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Wednesday, October 21

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Fire Fri Oct 31 2008

Nobody Said It Would Be Easy

If you want the textbook definition of "stalemate," look no further than last night's 0-0 playoff tie between the New England Revolution and the Chicago Fire. The Revolution, missing a host of starters due to injuries and suspensions, still came out full of hustle and made life extremely difficult for the Fire's attacking players. It was a typical MLS playoff game, full of intensity, late tackles and not a lot of pretty passing. It wasn't a game to win soccer-haters or Eurosnobs over, but for fans it was gripping and intense stuff. Of course, if the league could find a way to make every game mean as much as last night's, we'd get all that plus teams that have learned how to handle the ball under pressure.

But at this point, that's beating a dead horse. With the return leg scheduled for next week at Toyota Park next week and everything still to play for, let's take a look at what's worrying and what's not so worrying for the Fire going into next week.

The Worrying Parts

Thorrington and ...Pause Are Physically Overmatched
They've got no shortage of fight in them, but I couldn't help but notice that the central midfield paring of John Thorrington and Logan...Pause looked tiny compared to New England's Shalrie Joseph and Jeff Larentowicz. Size isn't the most important thing when it comes to a central midfield duo, but in a game that featured so many battles for loose balls bouncing around the midfield, the Joseph-Larentowicz pairing had a distinct advantage.

Rolfe Disappeared
One of the consequences of the pitched battle in midfield was that Chris Rolfe, so dangerous in his hat trick performance against New York last week, barely got involved in the game this week. I suspect the reason for that is the physical presence of New England's midfield made him spend a lot more time stuck on the right side of the field tracking back. I also suspect that that was a big part of the game plan for New England and will be for any team looking to neutralize the Fire's attack in the playoffs - make Rolfe defend like a right midfielder to keep him from attacking like a withdrawn forward.

Nyassi Looked Dangerous
For New England, most of their best moments actually came from the other side of the field, as Gambian midfielder Sainey Nyassi gave Gonzalo Segares a very long evening. Going back to the home opener at Toyota Park this season, Segares completely dominated the heralded young midfielder. It's a cause for concern that Nyassi has improved that much, while the Segares, who started the season so strongly, has trailed off a bit.

The Not So Worrying Parts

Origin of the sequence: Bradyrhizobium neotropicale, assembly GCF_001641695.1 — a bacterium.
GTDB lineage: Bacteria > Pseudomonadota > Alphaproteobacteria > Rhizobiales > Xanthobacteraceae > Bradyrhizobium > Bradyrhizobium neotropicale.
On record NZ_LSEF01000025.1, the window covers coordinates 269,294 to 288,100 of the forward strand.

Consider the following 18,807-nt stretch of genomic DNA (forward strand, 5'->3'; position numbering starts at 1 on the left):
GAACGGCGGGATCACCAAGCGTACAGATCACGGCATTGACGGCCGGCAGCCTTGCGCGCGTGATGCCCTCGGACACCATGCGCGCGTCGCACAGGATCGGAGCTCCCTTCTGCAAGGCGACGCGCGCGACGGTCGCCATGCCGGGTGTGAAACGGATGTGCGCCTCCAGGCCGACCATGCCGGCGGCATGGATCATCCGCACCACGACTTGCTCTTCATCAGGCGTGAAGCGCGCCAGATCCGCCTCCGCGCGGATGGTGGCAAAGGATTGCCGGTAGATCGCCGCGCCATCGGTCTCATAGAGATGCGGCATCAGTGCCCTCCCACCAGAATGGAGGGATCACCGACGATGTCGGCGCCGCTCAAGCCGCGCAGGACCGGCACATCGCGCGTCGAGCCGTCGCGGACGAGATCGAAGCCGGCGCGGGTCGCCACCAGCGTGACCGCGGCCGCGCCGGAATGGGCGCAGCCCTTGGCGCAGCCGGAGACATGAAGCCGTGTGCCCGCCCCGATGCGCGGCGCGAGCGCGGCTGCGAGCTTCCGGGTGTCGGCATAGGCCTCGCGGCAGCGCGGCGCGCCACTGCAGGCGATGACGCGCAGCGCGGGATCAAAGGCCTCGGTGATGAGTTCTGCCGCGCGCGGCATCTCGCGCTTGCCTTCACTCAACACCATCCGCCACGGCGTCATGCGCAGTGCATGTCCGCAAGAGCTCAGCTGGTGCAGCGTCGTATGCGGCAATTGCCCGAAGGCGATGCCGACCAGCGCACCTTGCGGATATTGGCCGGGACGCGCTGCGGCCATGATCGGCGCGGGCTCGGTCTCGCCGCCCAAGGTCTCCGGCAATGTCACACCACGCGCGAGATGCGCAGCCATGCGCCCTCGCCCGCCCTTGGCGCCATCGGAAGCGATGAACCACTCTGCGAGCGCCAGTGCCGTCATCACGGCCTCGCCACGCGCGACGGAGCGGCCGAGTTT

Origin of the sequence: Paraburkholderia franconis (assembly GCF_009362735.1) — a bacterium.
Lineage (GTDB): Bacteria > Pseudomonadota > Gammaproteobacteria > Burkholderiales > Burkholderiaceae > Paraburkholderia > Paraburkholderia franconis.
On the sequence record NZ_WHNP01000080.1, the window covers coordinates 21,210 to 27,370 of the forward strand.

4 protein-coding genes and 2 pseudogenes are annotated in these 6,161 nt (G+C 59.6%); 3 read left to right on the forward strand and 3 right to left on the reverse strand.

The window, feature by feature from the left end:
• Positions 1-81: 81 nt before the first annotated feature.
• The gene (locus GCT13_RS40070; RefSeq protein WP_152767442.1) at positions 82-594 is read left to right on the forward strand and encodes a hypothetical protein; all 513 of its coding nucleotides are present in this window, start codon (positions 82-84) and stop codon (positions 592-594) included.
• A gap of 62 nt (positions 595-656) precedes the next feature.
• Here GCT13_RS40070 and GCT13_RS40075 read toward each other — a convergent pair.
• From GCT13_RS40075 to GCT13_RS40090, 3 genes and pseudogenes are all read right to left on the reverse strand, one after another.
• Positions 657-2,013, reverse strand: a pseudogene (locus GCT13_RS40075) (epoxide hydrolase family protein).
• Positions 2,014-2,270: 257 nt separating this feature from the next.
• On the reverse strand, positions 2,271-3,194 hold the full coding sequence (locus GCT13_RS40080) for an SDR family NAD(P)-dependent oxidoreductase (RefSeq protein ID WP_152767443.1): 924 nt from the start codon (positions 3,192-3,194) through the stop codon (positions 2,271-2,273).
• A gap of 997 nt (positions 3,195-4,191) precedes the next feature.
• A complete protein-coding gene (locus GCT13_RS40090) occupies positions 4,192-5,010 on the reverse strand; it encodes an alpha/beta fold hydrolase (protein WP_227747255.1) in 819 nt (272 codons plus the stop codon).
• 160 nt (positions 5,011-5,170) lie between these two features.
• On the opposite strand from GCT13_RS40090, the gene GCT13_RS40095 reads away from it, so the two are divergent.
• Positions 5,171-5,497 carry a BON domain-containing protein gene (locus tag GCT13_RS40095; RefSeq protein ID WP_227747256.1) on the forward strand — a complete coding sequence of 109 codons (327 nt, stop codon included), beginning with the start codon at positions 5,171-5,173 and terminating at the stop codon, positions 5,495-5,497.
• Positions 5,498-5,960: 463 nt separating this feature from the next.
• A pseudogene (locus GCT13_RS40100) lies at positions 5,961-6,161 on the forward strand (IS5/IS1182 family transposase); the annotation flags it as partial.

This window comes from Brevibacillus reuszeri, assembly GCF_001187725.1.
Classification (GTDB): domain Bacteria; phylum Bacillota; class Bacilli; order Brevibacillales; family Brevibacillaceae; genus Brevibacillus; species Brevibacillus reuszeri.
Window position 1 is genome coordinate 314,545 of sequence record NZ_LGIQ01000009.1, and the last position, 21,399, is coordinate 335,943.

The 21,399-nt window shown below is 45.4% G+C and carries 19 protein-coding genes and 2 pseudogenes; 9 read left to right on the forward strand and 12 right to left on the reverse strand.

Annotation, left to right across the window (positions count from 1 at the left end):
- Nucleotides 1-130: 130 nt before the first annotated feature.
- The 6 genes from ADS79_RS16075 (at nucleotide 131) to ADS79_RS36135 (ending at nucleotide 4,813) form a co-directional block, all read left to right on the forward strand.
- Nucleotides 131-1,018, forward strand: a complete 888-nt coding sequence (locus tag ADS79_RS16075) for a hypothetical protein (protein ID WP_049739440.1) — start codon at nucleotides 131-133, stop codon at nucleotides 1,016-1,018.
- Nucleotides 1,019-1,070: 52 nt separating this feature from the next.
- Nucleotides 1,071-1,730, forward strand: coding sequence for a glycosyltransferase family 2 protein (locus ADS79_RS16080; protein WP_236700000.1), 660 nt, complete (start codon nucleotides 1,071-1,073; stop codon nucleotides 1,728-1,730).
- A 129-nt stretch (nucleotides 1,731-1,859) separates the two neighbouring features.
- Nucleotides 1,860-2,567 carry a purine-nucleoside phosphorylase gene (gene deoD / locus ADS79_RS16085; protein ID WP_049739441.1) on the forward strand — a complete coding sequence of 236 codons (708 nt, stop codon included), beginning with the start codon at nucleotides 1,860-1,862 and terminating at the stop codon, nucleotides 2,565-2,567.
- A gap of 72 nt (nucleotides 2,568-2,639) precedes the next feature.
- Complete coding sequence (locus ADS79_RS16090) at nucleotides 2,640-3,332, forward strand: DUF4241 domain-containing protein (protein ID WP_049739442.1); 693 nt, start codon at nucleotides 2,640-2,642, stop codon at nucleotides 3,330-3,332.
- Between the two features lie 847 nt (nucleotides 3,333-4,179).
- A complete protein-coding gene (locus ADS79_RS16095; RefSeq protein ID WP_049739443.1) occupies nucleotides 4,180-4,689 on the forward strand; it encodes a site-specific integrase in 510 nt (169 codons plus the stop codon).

It Took Everything New England Had To Stop The Fire From Playing
Of course it isn't all gloom and doom for the Fire. I haven't checked them, but the message boards are probably calling for Denis Hamlet to be fired for not making more game-changing substitutions in the second half. But that misses the point. The game didn't need to be changed. A tie away from home in the playoffs is not a bad result. Moreover, in a scrappy game, the few moments of quality came from the Fire. I'm thinking of Brian McBride's diving header that was just marginally offsides and the quick interchange of passing between Gonzalo Segares and Justin Mapp which led to Mapp dissapointingly firing wildly over the bar. New England deserve credit for putting out a Herculean effort last night, but it took that much from them just to stop the Fire. Can they keep it up for two full games, or will the Fire's quality eventually show through?

The Defense Held Up
While there wasn't a lot of guile in front goal from New England, their direct style put the Fire's back four under a ton pressure at times. And the good news is that a defense that had been wobbling in the past month, held strong and posted another shutout. For all their pressure, New England really only had one serious opportunity all game. Everyone constantly repeats the old adage that defense wins championships for a reason. The Fire got back to the kind of defending that could win them a championship last night.

Home Field Advantage
Sure, I've made fun of the whole notion of home field advantage in MLS - especially in a two game playoff series. So has everyone else. But with the deciding game of the series to be played in Chicago, that number two seed doesn't look so meaningless anymore. And sure, the Fire's home record hasn't been that great this season. Still, when it comes down to it, wouldn't you rather see the Fire playing a do-or-die game in front of a home crowd? One that will be a lot more than 5,000 strong (shame on you, New England fans). While you're spending the week getting hammered by stats about the Fire constantly being knocked out of the playoffs by New England keep this in mind, none of those games happened in Chicago.

 
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Sgc / October 31, 2008 3:58 PM

I liked where you went at the end. The fact that New England had to play anti-football, and that the Boston Globe called a 0-0 at home a "satisfying result" shows you why one should expect Chicago to advance from this series.

KLM / October 31, 2008 4:42 PM

It's hard not to see Chicago advancing. They did what they had to do, keep the Revs from scoring at home. Now they just have to win their home match against the Revs to whom they've never lost a playoff game and beat 6-1 on aggregate in two games at home this year.

And yes, shame on the NE fans for wussing out for a cold Thursday night. There will be three times as many fans in Chicago next Thursday -- at least.

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